As a result of compartmentalization, multiple formalisms appear necessary to generalize about the nature of complex natural systems.  This is because each compartment is the consequence of a different set of causes and has a different set of properties.  This difference is often seen as context, but we believe that the usual discussions about context are not complete.  A pragmatic axis, something that exists only in the present moment, is also necessary in the grounding of formalism as a model of a compartmentalized process.

The compartments are also caused by observation of one system by another.  This is a partial cause, of course.  But the observation entangles the two systems in a way that might not be part of the entanglement of a third system observing the first two.   In this way, multiple perspectives ‘cause’ multiple realities.  This was exactly what we were looking for.   Developing the notion of system entanglement answers many questions about human perspective in social situations. 

Paradox arises, and this is a necessary aspect of a ‘rational’ treatment of system entanglement.  However, science itself lays the ground for a maturity that allows paradox in specific cases.  Up becomes down when up and down are mixed together during the entanglement of one complex object with another. 

Karl Pribram has communicated to the scientific community the extensive experimental evidence that a formation of electro-chemical compartments, thought of as radiant energy distributed in a spectrum, occur within the dendritic networks of the human brain (Pribram, 1991). But this evidence, while certainly integrated into the mainstream scientific literature, has not been the basis for a comprehensive theory on brain function. The concepts exist in the literature in a fragmented form and are countered by traditional views about neural processing.  (see Chapter 4)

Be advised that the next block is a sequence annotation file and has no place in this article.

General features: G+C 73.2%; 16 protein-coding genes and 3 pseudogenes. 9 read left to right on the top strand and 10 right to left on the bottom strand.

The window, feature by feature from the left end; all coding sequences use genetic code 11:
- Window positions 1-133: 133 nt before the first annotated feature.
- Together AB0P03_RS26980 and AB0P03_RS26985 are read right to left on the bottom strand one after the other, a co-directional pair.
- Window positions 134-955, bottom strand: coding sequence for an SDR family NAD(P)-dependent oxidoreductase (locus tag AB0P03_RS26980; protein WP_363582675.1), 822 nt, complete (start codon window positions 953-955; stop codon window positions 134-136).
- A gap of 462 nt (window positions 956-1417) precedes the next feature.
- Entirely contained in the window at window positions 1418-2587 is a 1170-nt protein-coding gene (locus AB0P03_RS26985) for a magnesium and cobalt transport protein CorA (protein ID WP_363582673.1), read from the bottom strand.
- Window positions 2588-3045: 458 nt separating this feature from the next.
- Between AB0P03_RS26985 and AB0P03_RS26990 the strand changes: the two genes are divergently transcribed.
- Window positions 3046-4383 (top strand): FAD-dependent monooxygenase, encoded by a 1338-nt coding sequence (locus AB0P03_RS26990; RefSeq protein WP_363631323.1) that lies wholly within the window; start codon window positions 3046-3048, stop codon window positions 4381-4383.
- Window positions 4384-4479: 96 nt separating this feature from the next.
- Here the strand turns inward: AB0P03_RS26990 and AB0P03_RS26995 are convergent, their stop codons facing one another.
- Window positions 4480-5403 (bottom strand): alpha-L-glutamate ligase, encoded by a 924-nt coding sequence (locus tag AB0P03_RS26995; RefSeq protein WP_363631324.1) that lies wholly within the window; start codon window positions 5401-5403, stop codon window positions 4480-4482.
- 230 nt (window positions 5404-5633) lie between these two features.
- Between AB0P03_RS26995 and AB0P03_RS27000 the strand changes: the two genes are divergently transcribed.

An extensive literature investigates parallel processing here, optical holography there, Lie algebras over there, quantum mechanics in this other place. But, up to 2004, there has been very little integration, because there is no common formal foundation that is mathematical and logic like in nature. There are isolated communities, but they have generally not been supported economically and thus have not been able to develop a framework that can be used to communicate the common framework beyond what are often either philosophical, and thus not complete as a scientific inquiry, or very narrowly focused, such as the study of molecular computing, blind sight or business processes.

The community is in an odd place of having to strongly criticize the very methods of investigation that has allowed them to see the next step.  So we stand on an edge, not being satisfied with our technology nor our deterministic science.